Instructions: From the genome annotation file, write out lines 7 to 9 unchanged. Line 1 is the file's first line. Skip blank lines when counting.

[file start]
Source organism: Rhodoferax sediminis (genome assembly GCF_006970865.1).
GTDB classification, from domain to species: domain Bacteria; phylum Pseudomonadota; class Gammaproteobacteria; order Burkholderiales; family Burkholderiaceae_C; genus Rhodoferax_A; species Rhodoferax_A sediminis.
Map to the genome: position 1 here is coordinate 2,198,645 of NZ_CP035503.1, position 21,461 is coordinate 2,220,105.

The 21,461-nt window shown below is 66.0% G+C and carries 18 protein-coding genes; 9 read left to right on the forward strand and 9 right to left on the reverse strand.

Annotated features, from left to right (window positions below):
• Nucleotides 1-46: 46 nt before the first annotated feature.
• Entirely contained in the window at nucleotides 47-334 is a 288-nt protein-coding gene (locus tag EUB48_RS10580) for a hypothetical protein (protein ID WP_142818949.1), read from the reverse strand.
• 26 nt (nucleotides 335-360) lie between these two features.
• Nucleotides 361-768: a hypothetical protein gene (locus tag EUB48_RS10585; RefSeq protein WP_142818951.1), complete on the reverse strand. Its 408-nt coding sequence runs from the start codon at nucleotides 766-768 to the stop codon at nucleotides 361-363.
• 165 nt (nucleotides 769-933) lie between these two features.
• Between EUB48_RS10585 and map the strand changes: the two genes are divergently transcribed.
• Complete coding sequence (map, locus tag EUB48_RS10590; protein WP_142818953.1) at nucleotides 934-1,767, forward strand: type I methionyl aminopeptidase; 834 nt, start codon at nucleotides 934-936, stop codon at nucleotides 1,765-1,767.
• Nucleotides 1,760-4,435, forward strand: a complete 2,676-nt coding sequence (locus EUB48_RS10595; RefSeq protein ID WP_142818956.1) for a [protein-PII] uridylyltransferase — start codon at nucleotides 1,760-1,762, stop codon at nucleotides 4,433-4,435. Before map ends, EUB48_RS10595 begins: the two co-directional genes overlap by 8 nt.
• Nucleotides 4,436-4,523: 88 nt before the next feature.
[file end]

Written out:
• Entirely contained in the window at nucleotides 47-334 is a 288-nt protein-coding gene (locus tag EUB48_RS10580) for a hypothetical protein (protein ID WP_142818949.1), read from the reverse strand.
• 26 nt (nucleotides 335-360) lie between these two features.
• Nucleotides 361-768: a hypothetical protein gene (locus tag EUB48_RS10585; RefSeq protein WP_142818951.1), complete on the reverse strand. Its 408-nt coding sequence runs from the start codon at nucleotides 766-768 to the stop codon at nucleotides 361-363.